Returning from No Boundaries

The day after a major arts conference is always one for reflection, especially after listening to 30 speakers variously presenting in York, Bristol, New York and from beyond the grave.  An extraordinary technical and creative achievement by Clare Reddington and Marcus Romer of Watershed and Pilot supported by Arts Council England and British Council.   I guess there were 400 of us in the two conference locations of York (me) and Bristol (them) plus many people in many nations following on twitter and through live streaming.  Get online and have a look at – dip in and see what was being explored.

Personal favourites Nii Sackey, Sophie Cotterill and Lynsey Merrick – young people making a difference, making art happen, and challenging us to realise the world of our childhood and our artistic development is from a different era.   And the one thing about us all, at whatever age, in the creative industries is that you can teach old dogs new tricks…we just may need a little longer to get there.   David Lockwood, Alex Fleetwood, Jake Orr, Margaret Heffernan and Kully Thiaria talking passionately about future society, how we connect to communities and audiences, and the role that artists and creative organisations can have in shaping the world of business and life.   My thanks to Sheila of Doncaster for inspiring us all and reminding us that everything we do is about people – real people who have real lives that we are hoping to inspire, change, delight, educate, support, and most definitely involve.

If you have not yet caught up with the Arts Council’s growing and persuasive “holistic case for arts and culture” then check into nb2014, or the RSA or Arts Council websites and listen to Sir Peter Bazalgette (chair) and Alan Davey (CEO) exploring this work.  Yesterday they were talking to an audience who understood and knew almost all the arguments. The next step is to get out there and articulate the case for the arts as an essential part of our cultural, educational, social, and economic fabric.  It was fantastic to learn in another session that the Lowry in Salford is part of statutory provision within certain areas of council activities.  Embedding what we do in the essential fabric of our world is so so important.  Whether you are a major commercial organisation, or an unfunded unknown individual creative, or hoping to retain or gain 3 year funding – then do look at this holistic case.

In Day 2 Abigail Posner of Google energised the room with goats, and Benjamin Barber rounded off with some powerful reality checking and political thought. If you were in Bristol you got the bonus of being able to focus on him live, and getting a bit of debate time with him I gather. We in York had time out with a rap poet who, like Luke Wright before him, played the role of observer and challenger to the seriousness of the discussions.

I am afraid that I’m old, and my attention was getting very stretched with wall to wall passionate, knowledgeable speakers.   Unlike the annual Devoted and Disgrunted which explore much of the same territory with total involvement of every person in the room, this conference allowed no time for conversation or debate with the speakers.  The coffee breaks were great but if you didn’t know people already then it was pretty difficult to get to know the people in the room (and impossible to know the people in the other city) I wanted to be able to shout out who wants to explore my area of the arts or talk about your burning issue.   I hope that the phenomenal success over nearly 10 years of D&D together with the technology and speaker-pulling-power of this State of the Arts funded conference can be combined.  Wow to have D&D next February with even half the luminaries in the room getting down and dirty in debate and exploration with the 300-400 people who I know will be there from the creative industries from all over the UK.  That would be awesome.  I hope Watershed, Pilot, Arts Council, British Council, Improbable and many other partners can make D&D 2015 have even fewer boundaries than it already does.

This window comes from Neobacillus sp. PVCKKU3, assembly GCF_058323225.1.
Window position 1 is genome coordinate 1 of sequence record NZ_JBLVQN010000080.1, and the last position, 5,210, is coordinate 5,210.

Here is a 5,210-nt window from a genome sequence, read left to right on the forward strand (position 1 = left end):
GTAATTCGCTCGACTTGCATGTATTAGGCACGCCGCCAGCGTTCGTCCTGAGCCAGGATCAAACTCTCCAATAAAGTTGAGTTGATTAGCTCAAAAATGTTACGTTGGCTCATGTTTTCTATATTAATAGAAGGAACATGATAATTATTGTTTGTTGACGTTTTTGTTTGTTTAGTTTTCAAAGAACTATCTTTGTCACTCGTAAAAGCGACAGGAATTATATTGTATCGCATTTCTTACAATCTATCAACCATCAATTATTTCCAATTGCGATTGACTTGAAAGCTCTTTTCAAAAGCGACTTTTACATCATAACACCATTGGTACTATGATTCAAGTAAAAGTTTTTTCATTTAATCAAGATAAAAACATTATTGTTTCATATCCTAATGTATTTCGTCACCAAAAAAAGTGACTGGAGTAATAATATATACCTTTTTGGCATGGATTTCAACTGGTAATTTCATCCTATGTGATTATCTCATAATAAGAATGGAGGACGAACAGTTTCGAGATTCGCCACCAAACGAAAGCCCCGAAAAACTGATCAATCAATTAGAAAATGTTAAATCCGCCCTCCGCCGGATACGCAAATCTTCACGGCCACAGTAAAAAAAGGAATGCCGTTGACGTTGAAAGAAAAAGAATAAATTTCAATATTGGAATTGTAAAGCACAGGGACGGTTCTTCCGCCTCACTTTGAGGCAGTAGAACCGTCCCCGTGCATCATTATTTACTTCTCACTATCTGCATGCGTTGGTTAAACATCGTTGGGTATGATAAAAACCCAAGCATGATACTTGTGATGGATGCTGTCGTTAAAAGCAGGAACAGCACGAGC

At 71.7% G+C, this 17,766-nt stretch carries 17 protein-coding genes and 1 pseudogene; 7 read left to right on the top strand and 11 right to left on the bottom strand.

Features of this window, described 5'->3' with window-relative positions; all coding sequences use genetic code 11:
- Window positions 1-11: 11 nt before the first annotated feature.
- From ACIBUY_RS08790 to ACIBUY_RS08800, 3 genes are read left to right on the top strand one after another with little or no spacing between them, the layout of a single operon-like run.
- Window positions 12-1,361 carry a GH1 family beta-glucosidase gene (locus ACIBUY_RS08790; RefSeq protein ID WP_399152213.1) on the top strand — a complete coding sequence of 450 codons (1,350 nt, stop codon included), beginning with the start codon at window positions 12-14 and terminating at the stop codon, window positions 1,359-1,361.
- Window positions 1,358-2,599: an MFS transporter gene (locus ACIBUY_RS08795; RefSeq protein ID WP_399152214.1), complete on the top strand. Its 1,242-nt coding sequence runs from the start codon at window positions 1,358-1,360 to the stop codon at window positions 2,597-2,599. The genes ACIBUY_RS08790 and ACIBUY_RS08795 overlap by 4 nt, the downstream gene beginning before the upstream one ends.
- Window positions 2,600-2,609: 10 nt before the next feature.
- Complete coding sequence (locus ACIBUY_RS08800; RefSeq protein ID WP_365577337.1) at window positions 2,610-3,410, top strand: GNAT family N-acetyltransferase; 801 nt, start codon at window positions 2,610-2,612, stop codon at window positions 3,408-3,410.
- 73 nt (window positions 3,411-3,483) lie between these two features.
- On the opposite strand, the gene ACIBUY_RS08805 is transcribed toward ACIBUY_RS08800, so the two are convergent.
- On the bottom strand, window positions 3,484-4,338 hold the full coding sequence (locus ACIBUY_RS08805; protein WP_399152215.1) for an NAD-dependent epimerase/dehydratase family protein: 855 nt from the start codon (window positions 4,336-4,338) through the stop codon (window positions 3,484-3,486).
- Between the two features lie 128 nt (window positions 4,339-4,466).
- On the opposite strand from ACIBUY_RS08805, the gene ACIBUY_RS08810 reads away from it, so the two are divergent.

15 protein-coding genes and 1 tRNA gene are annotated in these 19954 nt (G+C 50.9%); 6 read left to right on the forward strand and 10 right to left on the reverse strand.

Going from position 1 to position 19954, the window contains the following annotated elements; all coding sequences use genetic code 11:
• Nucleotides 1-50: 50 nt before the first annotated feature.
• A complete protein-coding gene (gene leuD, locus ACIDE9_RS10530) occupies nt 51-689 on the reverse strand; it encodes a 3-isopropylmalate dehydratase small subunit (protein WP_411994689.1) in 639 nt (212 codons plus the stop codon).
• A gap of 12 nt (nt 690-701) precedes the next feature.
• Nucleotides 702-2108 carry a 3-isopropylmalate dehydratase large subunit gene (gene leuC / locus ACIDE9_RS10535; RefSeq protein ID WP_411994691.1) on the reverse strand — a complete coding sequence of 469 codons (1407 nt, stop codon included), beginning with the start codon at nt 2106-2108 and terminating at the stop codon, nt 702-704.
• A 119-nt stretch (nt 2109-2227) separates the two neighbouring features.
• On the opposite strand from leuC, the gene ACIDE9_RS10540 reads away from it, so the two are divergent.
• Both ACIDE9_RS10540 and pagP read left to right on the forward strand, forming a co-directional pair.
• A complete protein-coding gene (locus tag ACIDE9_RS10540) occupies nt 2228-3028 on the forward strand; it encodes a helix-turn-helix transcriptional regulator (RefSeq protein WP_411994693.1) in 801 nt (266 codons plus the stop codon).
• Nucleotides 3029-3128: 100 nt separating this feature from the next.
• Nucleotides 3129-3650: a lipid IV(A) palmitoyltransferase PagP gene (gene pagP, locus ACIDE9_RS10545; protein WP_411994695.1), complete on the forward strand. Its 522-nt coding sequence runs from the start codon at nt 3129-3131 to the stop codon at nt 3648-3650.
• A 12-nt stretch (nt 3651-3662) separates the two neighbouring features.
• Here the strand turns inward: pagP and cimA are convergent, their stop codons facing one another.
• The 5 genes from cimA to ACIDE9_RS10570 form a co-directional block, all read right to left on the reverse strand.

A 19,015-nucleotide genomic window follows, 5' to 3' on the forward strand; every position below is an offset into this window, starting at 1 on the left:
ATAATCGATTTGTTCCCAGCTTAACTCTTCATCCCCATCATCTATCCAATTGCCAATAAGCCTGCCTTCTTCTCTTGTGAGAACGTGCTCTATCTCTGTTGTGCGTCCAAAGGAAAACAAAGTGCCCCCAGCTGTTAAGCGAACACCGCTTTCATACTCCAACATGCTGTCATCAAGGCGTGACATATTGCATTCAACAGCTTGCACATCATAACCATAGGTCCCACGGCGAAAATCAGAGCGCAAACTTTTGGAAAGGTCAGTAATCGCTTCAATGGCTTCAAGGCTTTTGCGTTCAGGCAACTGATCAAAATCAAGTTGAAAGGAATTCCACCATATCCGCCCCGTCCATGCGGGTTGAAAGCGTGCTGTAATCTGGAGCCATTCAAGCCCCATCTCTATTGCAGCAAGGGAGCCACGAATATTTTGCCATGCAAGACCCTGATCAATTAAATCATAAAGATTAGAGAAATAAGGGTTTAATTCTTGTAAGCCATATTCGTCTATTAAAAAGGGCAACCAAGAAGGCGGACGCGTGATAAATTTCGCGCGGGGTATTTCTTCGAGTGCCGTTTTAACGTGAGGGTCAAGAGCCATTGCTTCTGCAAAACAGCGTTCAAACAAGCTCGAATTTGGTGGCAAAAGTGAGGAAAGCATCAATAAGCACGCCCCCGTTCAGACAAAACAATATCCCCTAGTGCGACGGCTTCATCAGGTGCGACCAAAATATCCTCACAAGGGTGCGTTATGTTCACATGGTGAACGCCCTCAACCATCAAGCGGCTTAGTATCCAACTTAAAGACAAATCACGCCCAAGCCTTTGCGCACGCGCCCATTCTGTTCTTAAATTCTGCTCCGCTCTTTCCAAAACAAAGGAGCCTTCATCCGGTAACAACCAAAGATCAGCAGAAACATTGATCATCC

For me…I came to talk about StoryMusic2020. I had 4 fantastic conversations with new people in the first 45 minutes of the 2 days.  Then I settled in to be a listener and a tweeter for 2 days, surfacing for coffee and informal chats with old friends.  I didn’t meet the kind of new people I hoped to meet – but I am very glad I was there.   I did have a few moments with the Google executive who gave an empassioned speech about giving happiness. She gave me a great contact. An email is winging its way to thethat global player  as I write this.  That one 30 second conversation may have been worth the 2 nights hotel, delegate fee, and three days away.

I was inspired by the young energy on the platform when it appeared.  I enjoyed tweeting and re-tweeting what I heard.  I was suitably impressed with the technology which made it all happen.  And now I will check back on the site for some of the speakers’ presentations where I zoned out or need to review a nub of genius I wrote down in my notebook.   Like D&D I came away with a book of reportage of many sessions which is always helpful.  I will return to the site and read more.

Dear Anglia Ruskin students,  and all those on their way into or up this cultural profession – please check into the site. Please read and listen.  Please add comments on twitter or any other medium. And then challenge yourself whenever you think you may be reaching a boundary, or making one, or avoiding one – go for it – break through.

Thank you Marcus and Clare for your creation.